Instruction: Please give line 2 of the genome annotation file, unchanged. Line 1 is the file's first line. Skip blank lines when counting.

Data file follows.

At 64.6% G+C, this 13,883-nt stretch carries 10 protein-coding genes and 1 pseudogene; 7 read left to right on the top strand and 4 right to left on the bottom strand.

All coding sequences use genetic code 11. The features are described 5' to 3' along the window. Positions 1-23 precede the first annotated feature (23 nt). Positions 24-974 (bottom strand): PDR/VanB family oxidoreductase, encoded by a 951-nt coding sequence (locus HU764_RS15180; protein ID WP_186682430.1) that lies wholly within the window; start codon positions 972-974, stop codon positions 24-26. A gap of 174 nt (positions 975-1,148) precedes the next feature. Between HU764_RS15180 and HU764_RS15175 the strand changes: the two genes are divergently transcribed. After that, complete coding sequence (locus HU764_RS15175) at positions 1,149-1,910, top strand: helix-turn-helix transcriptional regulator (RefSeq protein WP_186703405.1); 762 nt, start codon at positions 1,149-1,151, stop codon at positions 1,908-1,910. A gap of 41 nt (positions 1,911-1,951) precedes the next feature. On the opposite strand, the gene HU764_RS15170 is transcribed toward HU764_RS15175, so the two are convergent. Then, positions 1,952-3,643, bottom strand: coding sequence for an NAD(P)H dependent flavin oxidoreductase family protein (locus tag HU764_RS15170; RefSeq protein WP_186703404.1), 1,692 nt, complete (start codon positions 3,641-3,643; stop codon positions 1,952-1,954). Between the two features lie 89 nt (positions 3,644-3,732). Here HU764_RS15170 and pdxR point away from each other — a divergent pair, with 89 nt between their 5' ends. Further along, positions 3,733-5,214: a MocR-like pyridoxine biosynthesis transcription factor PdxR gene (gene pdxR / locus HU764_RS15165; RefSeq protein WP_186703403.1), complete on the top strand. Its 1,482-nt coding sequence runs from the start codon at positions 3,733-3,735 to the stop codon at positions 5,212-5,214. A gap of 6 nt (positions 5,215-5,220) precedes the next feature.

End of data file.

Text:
All coding sequences use genetic code 11. The features are described 5' to 3' along the window. Positions 1-23 precede the first annotated feature (23 nt). Positions 24-974 (bottom strand): PDR/VanB family oxidoreductase, encoded by a 951-nt coding sequence (locus HU764_RS15180; protein ID WP_186682430.1) that lies wholly within the window; start codon positions 972-974, stop codon positions 24-26. A gap of 174 nt (positions 975-1,148) precedes the next feature. Between HU764_RS15180 and HU764_RS15175 the strand changes: the two genes are divergently transcribed. After that, complete coding sequence (locus HU764_RS15175) at positions 1,149-1,910, top strand: helix-turn-helix transcriptional regulator (RefSeq protein WP_186703405.1); 762 nt, start codon at positions 1,149-1,151, stop codon at positions 1,908-1,910. A gap of 41 nt (positions 1,911-1,951) precedes the next feature. On the opposite strand, the gene HU764_RS15170 is transcribed toward HU764_RS15175, so the two are convergent. Then, positions 1,952-3,643, bottom strand: coding sequence for an NAD(P)H dependent flavin oxidoreductase family protein (locus tag HU764_RS15170; RefSeq protein WP_186703404.1), 1,692 nt, complete (start codon positions 3,641-3,643; stop codon positions 1,952-1,954). Between the two features lie 89 nt (positions 3,644-3,732). Here HU764_RS15170 and pdxR point away from each other — a divergent pair, with 89 nt between their 5' ends. Further along, positions 3,733-5,214: a MocR-like pyridoxine biosynthesis transcription factor PdxR gene (gene pdxR / locus HU764_RS15165; RefSeq protein WP_186703403.1), complete on the top strand. Its 1,482-nt coding sequence runs from the start codon at positions 3,733-3,735 to the stop codon at positions 5,212-5,214. A gap of 6 nt (positions 5,215-5,220) precedes the next feature.